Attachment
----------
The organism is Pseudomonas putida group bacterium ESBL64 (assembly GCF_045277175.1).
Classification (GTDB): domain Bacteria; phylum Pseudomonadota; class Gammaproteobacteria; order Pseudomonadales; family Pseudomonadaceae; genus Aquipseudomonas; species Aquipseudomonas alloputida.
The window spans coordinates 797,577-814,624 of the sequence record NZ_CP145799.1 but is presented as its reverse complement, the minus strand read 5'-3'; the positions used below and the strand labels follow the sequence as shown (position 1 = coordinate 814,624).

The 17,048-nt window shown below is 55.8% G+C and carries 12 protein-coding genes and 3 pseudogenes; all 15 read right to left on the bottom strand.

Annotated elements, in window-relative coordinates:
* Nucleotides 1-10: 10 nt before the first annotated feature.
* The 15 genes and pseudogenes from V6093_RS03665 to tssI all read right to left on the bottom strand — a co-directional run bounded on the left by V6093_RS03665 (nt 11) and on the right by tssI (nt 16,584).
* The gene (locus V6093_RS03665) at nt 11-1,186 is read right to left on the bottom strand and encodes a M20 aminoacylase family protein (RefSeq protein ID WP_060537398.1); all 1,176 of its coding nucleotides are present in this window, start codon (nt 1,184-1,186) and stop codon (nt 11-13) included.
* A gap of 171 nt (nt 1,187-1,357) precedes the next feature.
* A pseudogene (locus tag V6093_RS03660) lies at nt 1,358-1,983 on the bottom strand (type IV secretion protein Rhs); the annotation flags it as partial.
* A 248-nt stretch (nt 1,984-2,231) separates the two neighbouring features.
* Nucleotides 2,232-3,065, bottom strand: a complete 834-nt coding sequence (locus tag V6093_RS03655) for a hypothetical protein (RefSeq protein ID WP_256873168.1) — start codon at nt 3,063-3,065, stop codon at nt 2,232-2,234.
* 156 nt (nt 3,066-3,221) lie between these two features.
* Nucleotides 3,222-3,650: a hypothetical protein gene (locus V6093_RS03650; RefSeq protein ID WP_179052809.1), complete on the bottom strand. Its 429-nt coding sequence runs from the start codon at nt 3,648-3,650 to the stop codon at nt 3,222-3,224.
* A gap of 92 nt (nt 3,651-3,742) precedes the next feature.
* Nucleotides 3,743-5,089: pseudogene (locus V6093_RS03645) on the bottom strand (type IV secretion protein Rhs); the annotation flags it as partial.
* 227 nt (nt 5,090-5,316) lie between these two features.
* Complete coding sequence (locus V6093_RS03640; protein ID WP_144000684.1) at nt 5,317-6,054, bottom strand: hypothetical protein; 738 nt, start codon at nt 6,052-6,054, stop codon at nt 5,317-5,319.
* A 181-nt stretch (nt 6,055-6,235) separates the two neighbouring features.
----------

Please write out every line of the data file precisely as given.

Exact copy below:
The organism is Pseudomonas putida group bacterium ESBL64 (assembly GCF_045277175.1).
Classification (GTDB): domain Bacteria; phylum Pseudomonadota; class Gammaproteobacteria; order Pseudomonadales; family Pseudomonadaceae; genus Aquipseudomonas; species Aquipseudomonas alloputida.
The window spans coordinates 797,577-814,624 of the sequence record NZ_CP145799.1 but is presented as its reverse complement, the minus strand read 5'-3'; the positions used below and the strand labels follow the sequence as shown (position 1 = coordinate 814,624).

The 17,048-nt window shown below is 55.8% G+C and carries 12 protein-coding genes and 3 pseudogenes; all 15 read right to left on the bottom strand.

Annotated elements, in window-relative coordinates:
* Nucleotides 1-10: 10 nt before the first annotated feature.
* The 15 genes and pseudogenes from V6093_RS03665 to tssI all read right to left on the bottom strand — a co-directional run bounded on the left by V6093_RS03665 (nt 11) and on the right by tssI (nt 16,584).
* The gene (locus V6093_RS03665) at nt 11-1,186 is read right to left on the bottom strand and encodes a M20 aminoacylase family protein (RefSeq protein ID WP_060537398.1); all 1,176 of its coding nucleotides are present in this window, start codon (nt 1,184-1,186) and stop codon (nt 11-13) included.
* A gap of 171 nt (nt 1,187-1,357) precedes the next feature.
* A pseudogene (locus tag V6093_RS03660) lies at nt 1,358-1,983 on the bottom strand (type IV secretion protein Rhs); the annotation flags it as partial.
* A 248-nt stretch (nt 1,984-2,231) separates the two neighbouring features.
* Nucleotides 2,232-3,065, bottom strand: a complete 834-nt coding sequence (locus tag V6093_RS03655) for a hypothetical protein (RefSeq protein ID WP_256873168.1) — start codon at nt 3,063-3,065, stop codon at nt 2,232-2,234.
* 156 nt (nt 3,066-3,221) lie between these two features.
* Nucleotides 3,222-3,650: a hypothetical protein gene (locus V6093_RS03650; RefSeq protein ID WP_179052809.1), complete on the bottom strand. Its 429-nt coding sequence runs from the start codon at nt 3,648-3,650 to the stop codon at nt 3,222-3,224.
* A gap of 92 nt (nt 3,651-3,742) precedes the next feature.
* Nucleotides 3,743-5,089: pseudogene (locus V6093_RS03645) on the bottom strand (type IV secretion protein Rhs); the annotation flags it as partial.
* 227 nt (nt 5,090-5,316) lie between these two features.
* Complete coding sequence (locus V6093_RS03640; protein ID WP_144000684.1) at nt 5,317-6,054, bottom strand: hypothetical protein; 738 nt, start codon at nt 6,052-6,054, stop codon at nt 5,317-5,319.
* A 181-nt stretch (nt 6,055-6,235) separates the two neighbouring features.